Ministry of Health hosts training Workshop for Suicide Crisis Helpline Operators
Earlier today, the Ministry of Health’s Mental Health Unit, in collaboration with the Pan American Health Organization/World Health Organization (PAHO/WHO), hosted the opening of a three-day Suicide Crisis Helpline Workshop at the Cara Lodge Hotel on Quamina Street.
With the Ministry’s commitment to undergo a revision of the National Mental Health Strategy Plan, the Ministry will soon launch a Suicide Crisis Helpline, making this workshop crucial and timely.
Over the next three days, individuals designated as operators for the hotline will gain the necessary skills and knowledge needed to manage patients and develop Standard Operating Procedures guidelines for the Helpline.
During his remarks, the Minister of Health, Honourable Dr Frank Anthony, informed those present of the recent progress made in the legislation regarding mental health and suicide prevention.
“With the help of PAHO and other experts, we were able to pull the document together and have a comprehensive piece of legislation. Before, we were working under the ordinances of 1934… In the Criminal Section of that law, if you attempt suicide, you can go to jail for two years. So we needed to change that, and we provided for a number of aspects we wanted to cover,” he stated.
While highlighting the ongoing efforts to implement the National Plan for Mental Health and Suicide, he disclosed that the strategic plan is set to be launched in the first quarter of this year.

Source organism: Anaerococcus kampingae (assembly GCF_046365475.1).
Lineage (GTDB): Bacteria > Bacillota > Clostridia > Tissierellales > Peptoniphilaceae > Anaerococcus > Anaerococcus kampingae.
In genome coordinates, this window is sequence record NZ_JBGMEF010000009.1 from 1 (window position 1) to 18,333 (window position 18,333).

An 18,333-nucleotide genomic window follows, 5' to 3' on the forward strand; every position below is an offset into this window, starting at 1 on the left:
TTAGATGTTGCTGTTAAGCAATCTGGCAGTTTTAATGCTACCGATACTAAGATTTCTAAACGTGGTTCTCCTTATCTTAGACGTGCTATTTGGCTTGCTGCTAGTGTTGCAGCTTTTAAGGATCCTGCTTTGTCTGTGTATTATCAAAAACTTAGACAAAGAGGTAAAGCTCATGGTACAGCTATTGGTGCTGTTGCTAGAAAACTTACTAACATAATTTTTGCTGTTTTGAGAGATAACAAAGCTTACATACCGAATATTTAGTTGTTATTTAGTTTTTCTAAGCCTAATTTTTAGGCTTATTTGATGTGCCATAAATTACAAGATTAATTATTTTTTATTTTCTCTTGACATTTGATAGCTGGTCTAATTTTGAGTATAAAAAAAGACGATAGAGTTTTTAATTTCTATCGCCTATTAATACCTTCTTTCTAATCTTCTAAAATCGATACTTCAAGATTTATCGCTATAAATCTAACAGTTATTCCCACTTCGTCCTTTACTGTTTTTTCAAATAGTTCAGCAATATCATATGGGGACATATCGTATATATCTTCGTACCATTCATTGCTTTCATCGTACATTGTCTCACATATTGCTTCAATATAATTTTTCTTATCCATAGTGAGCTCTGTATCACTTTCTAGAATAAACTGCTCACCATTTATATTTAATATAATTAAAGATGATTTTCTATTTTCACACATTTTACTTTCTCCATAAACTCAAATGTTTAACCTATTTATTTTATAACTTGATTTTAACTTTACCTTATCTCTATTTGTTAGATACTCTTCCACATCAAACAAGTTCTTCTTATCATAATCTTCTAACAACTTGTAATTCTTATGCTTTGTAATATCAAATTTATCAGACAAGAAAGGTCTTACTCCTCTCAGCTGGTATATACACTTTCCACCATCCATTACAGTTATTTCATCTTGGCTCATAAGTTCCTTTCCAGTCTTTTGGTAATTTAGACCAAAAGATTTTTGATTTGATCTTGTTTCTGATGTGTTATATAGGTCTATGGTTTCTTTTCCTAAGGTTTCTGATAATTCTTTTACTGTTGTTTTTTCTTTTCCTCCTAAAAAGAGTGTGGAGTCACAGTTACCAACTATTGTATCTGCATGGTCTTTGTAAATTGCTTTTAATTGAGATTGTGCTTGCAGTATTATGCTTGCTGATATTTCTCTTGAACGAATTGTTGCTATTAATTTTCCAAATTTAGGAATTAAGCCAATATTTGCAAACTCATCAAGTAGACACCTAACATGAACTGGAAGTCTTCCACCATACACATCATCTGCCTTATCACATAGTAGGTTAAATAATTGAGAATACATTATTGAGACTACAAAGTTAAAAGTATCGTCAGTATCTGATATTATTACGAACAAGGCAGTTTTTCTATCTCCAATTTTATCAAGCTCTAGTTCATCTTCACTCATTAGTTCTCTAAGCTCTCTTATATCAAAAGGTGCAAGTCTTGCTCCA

According to the Minister, now that mental health services have been decentralised, there are indications that some affected communities were overlooked in previous years.
“When we look at our stats, whether for suicide or mental health issues, we’ll see a lot of information about the coastal regions, and we take for granted that this is where the problem is prevalent. But now that we start taking services to some of the interior locations, we realize that they have similar problems, but before we weren’t capturing the data, “he explained.
In closing, Dr Anthony said that with the shortage of trained personnel to provide counselling throughout Guyana, a telepsychiatry project was implemented to reach individuals in remote regions.
“We don’t have a lot of trained people. We need to train more people in mental health. And while we don’t have enough trained people, we’ve started something last year where we wanted to use technology to reach people, so we’ve introduced telepsychiatry and in one particular region after we had a tragedy, we introduced telepsychiatry to the community and all the communities that were affected and link them to the Georgetown Public Hospital. In that way, rather than having a specialist on site and going to the remote communities, at least we have a bridge where they can come and get help,” he explained.
He mentioned that with the addition of 25 telemedicine sites across Guyana, they will be able to create potential opportunities to provide telepsychiatry to those in need.
Meanwhile, PAHO/WHO Representative to Guyana, Mr. Luis Codina stated that a new and strategic plan for mental health and suicide is crucial since it contains activities addressing the implementation of a helpline and other measures within Guyana.
Among those present were the director of the MoH Mental Health Unit, Dr. Timothy Morgan; the Temporary Advisor at PAHO/WHO and Workshop facilitator, Dr Lakshmi Vijayakumar; Clinical Psychologist, Head of Psychological Services Training and Education, Dr Mark Constantine and other officials.